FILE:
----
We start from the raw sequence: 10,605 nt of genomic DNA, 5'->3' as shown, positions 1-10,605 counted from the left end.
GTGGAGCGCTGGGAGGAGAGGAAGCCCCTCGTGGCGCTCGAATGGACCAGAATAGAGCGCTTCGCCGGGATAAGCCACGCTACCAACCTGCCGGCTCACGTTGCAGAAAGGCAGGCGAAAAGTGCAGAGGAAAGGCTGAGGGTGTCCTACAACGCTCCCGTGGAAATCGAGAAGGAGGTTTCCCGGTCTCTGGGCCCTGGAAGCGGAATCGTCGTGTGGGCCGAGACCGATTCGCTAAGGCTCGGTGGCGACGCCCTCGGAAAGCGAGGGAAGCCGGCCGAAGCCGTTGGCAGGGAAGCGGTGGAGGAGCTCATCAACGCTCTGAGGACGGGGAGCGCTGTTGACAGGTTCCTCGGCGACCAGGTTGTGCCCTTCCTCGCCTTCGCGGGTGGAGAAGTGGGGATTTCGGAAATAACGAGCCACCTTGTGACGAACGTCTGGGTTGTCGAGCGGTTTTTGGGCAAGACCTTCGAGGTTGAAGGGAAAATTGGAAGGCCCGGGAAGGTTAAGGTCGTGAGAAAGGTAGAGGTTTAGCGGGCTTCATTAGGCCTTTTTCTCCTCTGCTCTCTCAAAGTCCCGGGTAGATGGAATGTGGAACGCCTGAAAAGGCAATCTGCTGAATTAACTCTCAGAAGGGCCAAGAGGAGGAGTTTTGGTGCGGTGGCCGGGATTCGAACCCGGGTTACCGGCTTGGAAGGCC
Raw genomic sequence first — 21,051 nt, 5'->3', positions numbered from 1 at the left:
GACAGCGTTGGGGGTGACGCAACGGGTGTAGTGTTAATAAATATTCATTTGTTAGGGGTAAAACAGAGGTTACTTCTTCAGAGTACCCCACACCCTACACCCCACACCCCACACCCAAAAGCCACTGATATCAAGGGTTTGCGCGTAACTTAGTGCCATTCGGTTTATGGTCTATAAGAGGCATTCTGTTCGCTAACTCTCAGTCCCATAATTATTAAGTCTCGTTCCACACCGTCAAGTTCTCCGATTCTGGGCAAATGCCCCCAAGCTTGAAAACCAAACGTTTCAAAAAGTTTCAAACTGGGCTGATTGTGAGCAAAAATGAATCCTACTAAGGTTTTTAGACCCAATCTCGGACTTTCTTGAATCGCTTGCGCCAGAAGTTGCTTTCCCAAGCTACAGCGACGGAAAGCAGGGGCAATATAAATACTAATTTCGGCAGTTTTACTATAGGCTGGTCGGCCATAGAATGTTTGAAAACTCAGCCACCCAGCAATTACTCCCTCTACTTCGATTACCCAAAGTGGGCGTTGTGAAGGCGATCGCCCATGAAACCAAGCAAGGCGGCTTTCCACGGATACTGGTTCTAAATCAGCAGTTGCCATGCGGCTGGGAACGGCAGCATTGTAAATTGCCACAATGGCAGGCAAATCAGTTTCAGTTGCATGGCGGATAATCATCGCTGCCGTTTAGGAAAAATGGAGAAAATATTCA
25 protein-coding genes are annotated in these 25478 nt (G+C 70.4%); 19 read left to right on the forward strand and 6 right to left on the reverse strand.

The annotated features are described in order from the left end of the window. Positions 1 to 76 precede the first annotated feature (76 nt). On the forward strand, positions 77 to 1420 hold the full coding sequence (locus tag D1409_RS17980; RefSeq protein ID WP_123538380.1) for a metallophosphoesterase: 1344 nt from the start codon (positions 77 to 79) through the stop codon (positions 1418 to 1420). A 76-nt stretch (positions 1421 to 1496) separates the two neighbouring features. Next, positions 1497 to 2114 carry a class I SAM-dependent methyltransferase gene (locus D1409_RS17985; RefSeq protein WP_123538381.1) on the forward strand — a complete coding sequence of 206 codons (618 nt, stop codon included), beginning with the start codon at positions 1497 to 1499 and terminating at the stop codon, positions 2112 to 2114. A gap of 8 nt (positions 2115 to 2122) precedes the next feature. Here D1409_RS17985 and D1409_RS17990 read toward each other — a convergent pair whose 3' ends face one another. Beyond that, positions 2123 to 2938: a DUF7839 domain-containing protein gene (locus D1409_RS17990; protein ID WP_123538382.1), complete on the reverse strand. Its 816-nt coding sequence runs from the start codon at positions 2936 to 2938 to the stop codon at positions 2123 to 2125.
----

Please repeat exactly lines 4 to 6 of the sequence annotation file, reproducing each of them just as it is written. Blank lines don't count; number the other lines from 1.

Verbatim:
GACAGCGTTGGGGGTGACGCAACGGGTGTAGTGTTAATAAATATTCATTTGTTAGGGGTAAAACAGAGGTTACTTCTTCAGAGTACCCCACACCCTACACCCCACACCCCACACCCAAAAGCCACTGATATCAAGGGTTTGCGCGTAACTTAGTGCCATTCGGTTTATGGTCTATAAGAGGCATTCTGTTCGCTAACTCTCAGTCCCATAATTATTAAGTCTCGTTCCACACCGTCAAGTTCTCCGATTCTGGGCAAATGCCCCCAAGCTTGAAAACCAAACGTTTCAAAAAGTTTCAAACTGGGCTGATTGTGAGCAAAAATGAATCCTACTAAGGTTTTTAGACCCAATCTCGGACTTTCTTGAATCGCTTGCGCCAGAAGTTGCTTTCCCAAGCTACAGCGACGGAAAGCAGGGGCAATATAAATACTAATTTCGGCAGTTTTACTATAGGCTGGTCGGCCATAGAATGTTTGAAAACTCAGCCACCCAGCAATTACTCCCTCTACTTCGATTACCCAAAGTGGGCGTTGTGAAGGCGATCGCCCATGAAACCAAGCAAGGCGGCTTTCCACGGATACTGGTTCTAAATCAGCAGTTGCCATGCGGCTGGGAACGGCAGCATTGTAAATTGCCACAATGGCAGGCAAATCAGTTTCAGTTGCATGGCGGATAATCATCGCTGCCGTTTAGGAAAAATGGAGAAAATATTCA
25 protein-coding genes are annotated in these 25478 nt (G+C 70.4%); 19 read left to right on the forward strand and 6 right to left on the reverse strand.

The annotated features are described in order from the left end of the window. Positions 1 to 76 precede the first annotated feature (76 nt). On the forward strand, positions 77 to 1420 hold the full coding sequence (locus tag D1409_RS17980; RefSeq protein ID WP_123538380.1) for a metallophosphoesterase: 1344 nt from the start codon (positions 77 to 79) through the stop codon (positions 1418 to 1420). A 76-nt stretch (positions 1421 to 1496) separates the two neighbouring features. Next, positions 1497 to 2114 carry a class I SAM-dependent methyltransferase gene (locus D1409_RS17985; RefSeq protein WP_123538381.1) on the forward strand — a complete coding sequence of 206 codons (618 nt, stop codon included), beginning with the start codon at positions 1497 to 1499 and terminating at the stop codon, positions 2112 to 2114. A gap of 8 nt (positions 2115 to 2122) precedes the next feature. Here D1409_RS17985 and D1409_RS17990 read toward each other — a convergent pair whose 3' ends face one another. Beyond that, positions 2123 to 2938: a DUF7839 domain-containing protein gene (locus D1409_RS17990; protein ID WP_123538382.1), complete on the reverse strand. Its 816-nt coding sequence runs from the start codon at positions 2936 to 2938 to the stop codon at positions 2123 to 2125.